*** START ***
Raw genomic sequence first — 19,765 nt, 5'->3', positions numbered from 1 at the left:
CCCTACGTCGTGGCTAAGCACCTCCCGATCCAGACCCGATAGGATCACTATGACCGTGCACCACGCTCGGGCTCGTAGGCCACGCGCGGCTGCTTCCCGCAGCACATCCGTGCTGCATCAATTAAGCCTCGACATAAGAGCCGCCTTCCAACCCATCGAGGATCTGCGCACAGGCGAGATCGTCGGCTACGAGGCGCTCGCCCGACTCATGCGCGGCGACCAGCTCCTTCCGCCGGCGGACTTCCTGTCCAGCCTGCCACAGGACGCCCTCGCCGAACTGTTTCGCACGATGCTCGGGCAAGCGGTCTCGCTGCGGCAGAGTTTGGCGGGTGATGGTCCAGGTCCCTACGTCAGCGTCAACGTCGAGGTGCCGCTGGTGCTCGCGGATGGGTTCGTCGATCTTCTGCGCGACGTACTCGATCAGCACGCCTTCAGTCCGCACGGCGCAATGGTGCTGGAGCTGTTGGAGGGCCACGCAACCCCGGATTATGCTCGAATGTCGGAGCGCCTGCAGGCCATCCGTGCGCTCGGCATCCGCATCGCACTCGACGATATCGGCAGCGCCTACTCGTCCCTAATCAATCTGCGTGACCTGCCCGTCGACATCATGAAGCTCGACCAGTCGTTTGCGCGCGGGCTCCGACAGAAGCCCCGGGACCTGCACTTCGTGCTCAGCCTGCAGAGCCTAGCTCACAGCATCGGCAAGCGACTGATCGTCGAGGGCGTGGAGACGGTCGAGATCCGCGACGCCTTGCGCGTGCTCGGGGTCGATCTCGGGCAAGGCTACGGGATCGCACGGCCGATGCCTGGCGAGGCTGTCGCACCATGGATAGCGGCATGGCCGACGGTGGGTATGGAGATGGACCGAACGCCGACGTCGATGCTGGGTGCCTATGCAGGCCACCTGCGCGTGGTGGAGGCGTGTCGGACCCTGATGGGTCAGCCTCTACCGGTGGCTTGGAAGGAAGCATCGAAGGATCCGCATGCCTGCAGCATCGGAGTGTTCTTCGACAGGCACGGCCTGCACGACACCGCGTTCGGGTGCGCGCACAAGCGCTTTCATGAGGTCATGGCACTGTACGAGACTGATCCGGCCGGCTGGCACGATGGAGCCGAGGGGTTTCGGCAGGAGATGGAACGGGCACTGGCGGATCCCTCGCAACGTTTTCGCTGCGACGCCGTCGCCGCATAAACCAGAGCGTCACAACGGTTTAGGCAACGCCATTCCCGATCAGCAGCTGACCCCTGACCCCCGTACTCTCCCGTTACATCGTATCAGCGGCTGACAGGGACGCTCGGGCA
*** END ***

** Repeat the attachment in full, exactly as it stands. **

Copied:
Raw genomic sequence first — 19,765 nt, 5'->3', positions numbered from 1 at the left:
CCCTACGTCGTGGCTAAGCACCTCCCGATCCAGACCCGATAGGATCACTATGACCGTGCACCACGCTCGGGCTCGTAGGCCACGCGCGGCTGCTTCCCGCAGCACATCCGTGCTGCATCAATTAAGCCTCGACATAAGAGCCGCCTTCCAACCCATCGAGGATCTGCGCACAGGCGAGATCGTCGGCTACGAGGCGCTCGCCCGACTCATGCGCGGCGACCAGCTCCTTCCGCCGGCGGACTTCCTGTCCAGCCTGCCACAGGACGCCCTCGCCGAACTGTTTCGCACGATGCTCGGGCAAGCGGTCTCGCTGCGGCAGAGTTTGGCGGGTGATGGTCCAGGTCCCTACGTCAGCGTCAACGTCGAGGTGCCGCTGGTGCTCGCGGATGGGTTCGTCGATCTTCTGCGCGACGTACTCGATCAGCACGCCTTCAGTCCGCACGGCGCAATGGTGCTGGAGCTGTTGGAGGGCCACGCAACCCCGGATTATGCTCGAATGTCGGAGCGCCTGCAGGCCATCCGTGCGCTCGGCATCCGCATCGCACTCGACGATATCGGCAGCGCCTACTCGTCCCTAATCAATCTGCGTGACCTGCCCGTCGACATCATGAAGCTCGACCAGTCGTTTGCGCGCGGGCTCCGACAGAAGCCCCGGGACCTGCACTTCGTGCTCAGCCTGCAGAGCCTAGCTCACAGCATCGGCAAGCGACTGATCGTCGAGGGCGTGGAGACGGTCGAGATCCGCGACGCCTTGCGCGTGCTCGGGGTCGATCTCGGGCAAGGCTACGGGATCGCACGGCCGATGCCTGGCGAGGCTGTCGCACCATGGATAGCGGCATGGCCGACGGTGGGTATGGAGATGGACCGAACGCCGACGTCGATGCTGGGTGCCTATGCAGGCCACCTGCGCGTGGTGGAGGCGTGTCGGACCCTGATGGGTCAGCCTCTACCGGTGGCTTGGAAGGAAGCATCGAAGGATCCGCATGCCTGCAGCATCGGAGTGTTCTTCGACAGGCACGGCCTGCACGACACCGCGTTCGGGTGCGCGCACAAGCGCTTTCATGAGGTCATGGCACTGTACGAGACTGATCCGGCCGGCTGGCACGATGGAGCCGAGGGGTTTCGGCAGGAGATGGAACGGGCACTGGCGGATCCCTCGCAACGTTTTCGCTGCGACGCCGTCGCCGCATAAACCAGAGCGTCACAACGGTTTAGGCAACGCCATTCCCGATCAGCAGCTGACCCCTGACCCCCGTACTCTCCCGTTACATCGTATCAGCGGCTGACAGGGACGCTCGGGCA